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Ty Dolla $ign: "Me and the homies are going to run the game for the next 10 summers"

10 October 2014, 14:00

Tyrone Griffin, the better-known Ty Dolla $ign, is running late for his interview and we’ve ended up sitting in his hotel room a couple of hours before his show at XOYO. He tells me that things got a little held up as he was finishing off a track with The Weeknd – a collaboration that perfectly reflects their penchant for debauched RnB – and sounds as synonymous as you’d expect from the musical Lotharios.

Playing a snippet of the track back to me as he tries to get the hotel window open (for smoking purposes only), it becomes clear that Griffin has found himself as one of the go-to artists for any track that needs to be elevated from setting the mood to, well, what happens after you’ve set the mood…

“I think my lyrics are just real. Everybody is going through the situations that I’m going through, or has gone through it, or wants to be that guy. So people fuck with it,” explains Griffin, when I ask how he gets away with some of his more promiscuous lyrics (see: “Or Nah” feat. The Weeknd, Wiz Khalifa & DJ Mustard, for example). It’s also worth noting that these themes aren’t just on-record bravado: mid way during his London show, Ty invites ten girls back to his hotel for an after party.

Yet while you may be tempted to describe Ty Dolla $ign’s lyrics with words like ‘hedonistic’ (you’d struggle to find a review that doesn’t include the adjective), there’s a lot more to the music than tales of promiscuity. Over in the West Coast of the United States, there’s a thriving scene that’s starting to make an impact on the global scale - with Ty$ set to go down as one of the scene’s forefathers.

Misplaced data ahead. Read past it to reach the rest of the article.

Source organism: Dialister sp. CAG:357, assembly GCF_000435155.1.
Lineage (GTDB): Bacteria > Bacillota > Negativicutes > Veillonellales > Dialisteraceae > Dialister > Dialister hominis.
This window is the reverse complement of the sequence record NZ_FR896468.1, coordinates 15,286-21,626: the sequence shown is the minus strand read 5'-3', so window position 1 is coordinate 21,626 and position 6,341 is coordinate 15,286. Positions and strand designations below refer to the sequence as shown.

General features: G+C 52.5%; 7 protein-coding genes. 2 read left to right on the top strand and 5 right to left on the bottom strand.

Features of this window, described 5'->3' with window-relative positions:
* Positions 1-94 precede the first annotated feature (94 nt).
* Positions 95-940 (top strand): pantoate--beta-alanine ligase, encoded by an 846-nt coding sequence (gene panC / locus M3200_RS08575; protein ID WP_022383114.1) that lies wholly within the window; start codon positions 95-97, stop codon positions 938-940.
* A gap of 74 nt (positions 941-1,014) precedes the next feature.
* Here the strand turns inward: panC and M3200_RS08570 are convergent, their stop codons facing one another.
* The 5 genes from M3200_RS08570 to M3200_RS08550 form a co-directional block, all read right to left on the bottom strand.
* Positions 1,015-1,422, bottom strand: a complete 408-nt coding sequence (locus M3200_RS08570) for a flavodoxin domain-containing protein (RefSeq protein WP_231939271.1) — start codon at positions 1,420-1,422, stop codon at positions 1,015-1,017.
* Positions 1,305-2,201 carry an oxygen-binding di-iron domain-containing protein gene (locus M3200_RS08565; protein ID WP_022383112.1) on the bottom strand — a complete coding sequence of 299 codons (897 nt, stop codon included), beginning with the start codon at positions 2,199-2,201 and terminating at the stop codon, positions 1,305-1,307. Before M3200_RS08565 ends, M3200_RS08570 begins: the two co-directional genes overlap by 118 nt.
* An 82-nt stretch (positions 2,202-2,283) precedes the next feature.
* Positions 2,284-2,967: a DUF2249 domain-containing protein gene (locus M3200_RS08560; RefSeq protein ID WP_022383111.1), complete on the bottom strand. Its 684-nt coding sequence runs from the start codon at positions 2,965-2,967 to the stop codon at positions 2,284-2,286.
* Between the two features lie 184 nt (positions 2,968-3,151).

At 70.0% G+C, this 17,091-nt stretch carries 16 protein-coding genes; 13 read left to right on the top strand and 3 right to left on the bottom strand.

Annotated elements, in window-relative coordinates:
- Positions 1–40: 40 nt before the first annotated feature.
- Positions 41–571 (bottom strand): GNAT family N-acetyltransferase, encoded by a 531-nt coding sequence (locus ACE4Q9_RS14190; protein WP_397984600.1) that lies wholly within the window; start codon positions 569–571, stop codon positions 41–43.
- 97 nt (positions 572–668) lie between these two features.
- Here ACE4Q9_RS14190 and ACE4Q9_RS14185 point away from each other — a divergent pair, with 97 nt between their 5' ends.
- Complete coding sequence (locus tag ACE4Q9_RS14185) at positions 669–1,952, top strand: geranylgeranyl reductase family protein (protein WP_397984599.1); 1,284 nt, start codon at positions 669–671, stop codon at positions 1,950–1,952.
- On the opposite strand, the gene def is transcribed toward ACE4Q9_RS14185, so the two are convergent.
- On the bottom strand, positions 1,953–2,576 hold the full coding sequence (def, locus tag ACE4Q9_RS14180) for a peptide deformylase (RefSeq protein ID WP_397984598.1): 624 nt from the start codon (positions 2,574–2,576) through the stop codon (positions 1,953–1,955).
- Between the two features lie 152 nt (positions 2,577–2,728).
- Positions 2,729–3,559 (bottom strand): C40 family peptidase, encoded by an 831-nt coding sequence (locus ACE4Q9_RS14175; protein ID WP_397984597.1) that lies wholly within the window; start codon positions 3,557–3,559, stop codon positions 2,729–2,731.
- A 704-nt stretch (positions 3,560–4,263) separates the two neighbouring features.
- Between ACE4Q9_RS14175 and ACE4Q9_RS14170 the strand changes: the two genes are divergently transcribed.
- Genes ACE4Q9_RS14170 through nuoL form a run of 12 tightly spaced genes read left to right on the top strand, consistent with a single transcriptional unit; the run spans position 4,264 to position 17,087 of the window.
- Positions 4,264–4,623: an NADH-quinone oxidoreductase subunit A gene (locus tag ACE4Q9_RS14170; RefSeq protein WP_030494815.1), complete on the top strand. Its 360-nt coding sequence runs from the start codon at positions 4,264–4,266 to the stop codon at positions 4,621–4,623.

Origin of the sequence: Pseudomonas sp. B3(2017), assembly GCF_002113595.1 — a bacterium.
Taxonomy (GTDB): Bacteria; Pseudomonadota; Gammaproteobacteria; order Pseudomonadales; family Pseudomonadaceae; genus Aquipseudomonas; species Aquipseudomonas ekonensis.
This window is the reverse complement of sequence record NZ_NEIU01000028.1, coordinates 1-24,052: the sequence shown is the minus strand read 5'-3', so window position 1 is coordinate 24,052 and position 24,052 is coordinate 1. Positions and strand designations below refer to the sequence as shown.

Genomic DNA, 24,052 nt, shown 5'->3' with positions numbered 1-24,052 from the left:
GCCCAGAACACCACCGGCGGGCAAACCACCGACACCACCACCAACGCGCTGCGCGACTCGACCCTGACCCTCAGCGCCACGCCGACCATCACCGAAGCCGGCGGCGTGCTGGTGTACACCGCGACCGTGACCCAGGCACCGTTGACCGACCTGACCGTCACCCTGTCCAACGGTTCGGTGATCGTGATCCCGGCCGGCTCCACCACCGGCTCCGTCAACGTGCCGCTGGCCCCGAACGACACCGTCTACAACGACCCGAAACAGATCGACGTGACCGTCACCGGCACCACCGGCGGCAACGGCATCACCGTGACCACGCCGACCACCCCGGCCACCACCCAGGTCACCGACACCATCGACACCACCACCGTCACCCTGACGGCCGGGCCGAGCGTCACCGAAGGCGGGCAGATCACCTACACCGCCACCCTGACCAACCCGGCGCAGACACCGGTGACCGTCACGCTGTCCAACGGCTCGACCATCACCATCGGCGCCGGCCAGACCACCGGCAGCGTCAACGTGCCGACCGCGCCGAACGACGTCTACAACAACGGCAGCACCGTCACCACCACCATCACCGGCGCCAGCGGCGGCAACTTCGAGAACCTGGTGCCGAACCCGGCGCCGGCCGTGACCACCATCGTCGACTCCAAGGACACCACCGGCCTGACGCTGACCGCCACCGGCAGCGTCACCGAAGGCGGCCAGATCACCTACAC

“It’s the sound of the city,” says Griffin, reflecting on that ‘ratchet’ sound (although, he’d rather just call it “incredible”). “And it’s spread and now everybody else is hopping on our sound. It’s cool. It’s an honour to have come up with some shit that people fuck with.” It’s this West Coast sound – think 808s, claps and DJ Mustard production – that may have started in Los Angeles, but is now being echoed around the world.

So how did this LA identity get to the point of global success? “Everybody that was making music in LA is trying to re-do it and make our sound, or sound like me or Mustard or whatever”, he continues, revealing how their trademark is spreading throughout the states. “When I went to New York, it was popping in New York too. You will hear a DJ play one Mustard song and then he has got to play all of them. I don’t know what is going to happen tonight but last night in Paris they knew every fucking word. That shit is crazy; to see something spread like that.”

While Ty Dolla $ign may be one of the early pioneers of the new West Coast, his own brand of music is constantly evolving and it’s become clear that he is going to keep on pushing his own sound to new levels. “I’m comfortable but I’m always trying to get better and grow and do something bigger than I did the last time,” he reflects, clearly eager to strive for greater success. So what was the turning point to lay the foundations for the next step in Ty’s career? “The turning point for me was one I called named myself Ty Dolla $ign and I put that dollar sign on it. It was just like when you hear ‘Mustard on the beat’. When you hear ‘Dollar Sign’ you just know. And once I found that, it was it.”

And when did this transition make it into his music? “’Toot It And Boot It’ was the first track that popped off,” reflects Griffin, pinpointing this as the track that cemented their sound. “Except Mustard wasn’t doing beats at that time, he was just a DJ and I was doing all the beats. I got bored with that sound so I tried to explore other shit. But at the same time, we all have our own careers now and I’m doing all the different kind of music that I wanted to do, he [Mustard] is doing that and YG is doing his shit and we all come together still and kill it.

With the success of this new era of West Coast music, how far does Ty$ see himself going? “Quincy Jones status. You know, just being the best. Being remembered as ‘god damn when he was there, he killed it’. One of those types of dudes that had their own shit but at the same time was doing everybody else’s shit,” he says with confidence. “That was one period, now I’m going to see if we can do it again. So me and the homies are going to run the game for the next 10 summers. Just like what this album is called.”

Ty Dolla $ign’s $ign Language mixtape is out now, and you can listen to it here.

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